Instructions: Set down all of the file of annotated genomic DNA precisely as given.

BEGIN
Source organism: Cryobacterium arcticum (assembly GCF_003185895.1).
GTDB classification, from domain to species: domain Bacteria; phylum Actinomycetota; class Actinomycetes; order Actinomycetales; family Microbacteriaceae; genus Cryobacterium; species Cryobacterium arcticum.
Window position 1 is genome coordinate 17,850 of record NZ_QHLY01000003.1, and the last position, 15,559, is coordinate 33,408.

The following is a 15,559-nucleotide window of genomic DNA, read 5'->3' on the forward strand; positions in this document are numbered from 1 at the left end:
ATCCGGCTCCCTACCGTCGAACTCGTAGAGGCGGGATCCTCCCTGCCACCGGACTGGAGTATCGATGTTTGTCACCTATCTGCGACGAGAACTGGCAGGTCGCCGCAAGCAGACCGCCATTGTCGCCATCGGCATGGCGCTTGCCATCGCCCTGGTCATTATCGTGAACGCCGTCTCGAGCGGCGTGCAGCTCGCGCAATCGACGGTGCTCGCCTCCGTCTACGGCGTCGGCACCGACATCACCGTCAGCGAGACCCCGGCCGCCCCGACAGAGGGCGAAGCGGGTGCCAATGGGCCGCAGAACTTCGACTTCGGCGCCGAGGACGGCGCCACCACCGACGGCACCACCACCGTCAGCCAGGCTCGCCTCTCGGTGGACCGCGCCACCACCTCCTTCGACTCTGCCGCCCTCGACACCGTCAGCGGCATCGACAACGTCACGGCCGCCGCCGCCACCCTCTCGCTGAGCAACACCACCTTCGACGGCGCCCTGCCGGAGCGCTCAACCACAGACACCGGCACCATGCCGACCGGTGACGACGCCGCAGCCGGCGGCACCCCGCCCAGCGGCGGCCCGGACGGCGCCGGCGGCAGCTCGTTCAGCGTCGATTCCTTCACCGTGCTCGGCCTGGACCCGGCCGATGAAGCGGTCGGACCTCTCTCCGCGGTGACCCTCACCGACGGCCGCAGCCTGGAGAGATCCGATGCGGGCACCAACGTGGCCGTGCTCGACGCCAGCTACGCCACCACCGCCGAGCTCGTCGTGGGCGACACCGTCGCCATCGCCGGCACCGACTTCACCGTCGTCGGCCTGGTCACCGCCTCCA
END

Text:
Source organism: Cryobacterium arcticum (assembly GCF_003185895.1).
GTDB classification, from domain to species: domain Bacteria; phylum Actinomycetota; class Actinomycetes; order Actinomycetales; family Microbacteriaceae; genus Cryobacterium; species Cryobacterium arcticum.
Window position 1 is genome coordinate 17,850 of record NZ_QHLY01000003.1, and the last position, 15,559, is coordinate 33,408.

The following is a 15,559-nucleotide window of genomic DNA, read 5'->3' on the forward strand; positions in this document are numbered from 1 at the left end:
ATCCGGCTCCCTACCGTCGAACTCGTAGAGGCGGGATCCTCCCTGCCACCGGACTGGAGTATCGATGTTTGTCACCTATCTGCGACGAGAACTGGCAGGTCGCCGCAAGCAGACCGCCATTGTCGCCATCGGCATGGCGCTTGCCATCGCCCTGGTCATTATCGTGAACGCCGTCTCGAGCGGCGTGCAGCTCGCGCAATCGACGGTGCTCGCCTCCGTCTACGGCGTCGGCACCGACATCACCGTCAGCGAGACCCCGGCCGCCCCGACAGAGGGCGAAGCGGGTGCCAATGGGCCGCAGAACTTCGACTTCGGCGCCGAGGACGGCGCCACCACCGACGGCACCACCACCGTCAGCCAGGCTCGCCTCTCGGTGGACCGCGCCACCACCTCCTTCGACTCTGCCGCCCTCGACACCGTCAGCGGCATCGACAACGTCACGGCCGCCGCCGCCACCCTCTCGCTGAGCAACACCACCTTCGACGGCGCCCTGCCGGAGCGCTCAACCACAGACACCGGCACCATGCCGACCGGTGACGACGCCGCAGCCGGCGGCACCCCGCCCAGCGGCGGCCCGGACGGCGCCGGCGGCAGCTCGTTCAGCGTCGATTCCTTCACCGTGCTCGGCCTGGACCCGGCCGATGAAGCGGTCGGACCTCTCTCCGCGGTGACCCTCACCGACGGCCGCAGCCTGGAGAGATCCGATGCGGGCACCAACGTGGCCGTGCTCGACGCCAGCTACGCCACCACCGCCGAGCTCGTCGTGGGCGACACCGTCGCCATCGCCGGCACCGACTTCACCGTCGTCGGCCTGGTCACCGCCTCCA